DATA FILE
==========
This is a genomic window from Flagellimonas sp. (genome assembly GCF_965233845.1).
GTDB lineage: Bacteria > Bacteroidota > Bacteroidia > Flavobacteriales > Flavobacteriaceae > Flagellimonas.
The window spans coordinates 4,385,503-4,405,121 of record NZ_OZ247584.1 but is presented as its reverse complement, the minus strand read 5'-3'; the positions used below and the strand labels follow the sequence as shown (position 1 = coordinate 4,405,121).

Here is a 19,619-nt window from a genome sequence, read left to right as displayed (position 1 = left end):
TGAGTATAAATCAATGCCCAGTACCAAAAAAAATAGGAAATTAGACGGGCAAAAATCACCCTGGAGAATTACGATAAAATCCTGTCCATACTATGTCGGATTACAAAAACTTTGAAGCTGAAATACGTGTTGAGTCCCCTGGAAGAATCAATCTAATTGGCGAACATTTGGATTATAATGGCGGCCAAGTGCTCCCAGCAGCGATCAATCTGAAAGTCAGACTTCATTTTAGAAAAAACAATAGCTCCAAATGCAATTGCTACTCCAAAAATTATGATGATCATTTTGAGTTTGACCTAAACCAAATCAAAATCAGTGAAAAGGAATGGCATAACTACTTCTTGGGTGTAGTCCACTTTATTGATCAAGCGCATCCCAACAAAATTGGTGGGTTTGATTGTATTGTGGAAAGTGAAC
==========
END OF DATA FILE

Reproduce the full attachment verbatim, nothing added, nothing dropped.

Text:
This is a genomic window from Flagellimonas sp. (genome assembly GCF_965233845.1).
GTDB lineage: Bacteria > Bacteroidota > Bacteroidia > Flavobacteriales > Flavobacteriaceae > Flagellimonas.
The window spans coordinates 4,385,503-4,405,121 of record NZ_OZ247584.1 but is presented as its reverse complement, the minus strand read 5'-3'; the positions used below and the strand labels follow the sequence as shown (position 1 = coordinate 4,405,121).

Here is a 19,619-nt window from a genome sequence, read left to right as displayed (position 1 = left end):
TGAGTATAAATCAATGCCCAGTACCAAAAAAAATAGGAAATTAGACGGGCAAAAATCACCCTGGAGAATTACGATAAAATCCTGTCCATACTATGTCGGATTACAAAAACTTTGAAGCTGAAATACGTGTTGAGTCCCCTGGAAGAATCAATCTAATTGGCGAACATTTGGATTATAATGGCGGCCAAGTGCTCCCAGCAGCGATCAATCTGAAAGTCAGACTTCATTTTAGAAAAAACAATAGCTCCAAATGCAATTGCTACTCCAAAAATTATGATGATCATTTTGAGTTTGACCTAAACCAAATCAAAATCAGTGAAAAGGAATGGCATAACTACTTCTTGGGTGTAGTCCACTTTATTGATCAAGCGCATCCCAACAAAATTGGTGGGTTTGATTGTATTGTGGAAAGTGAAC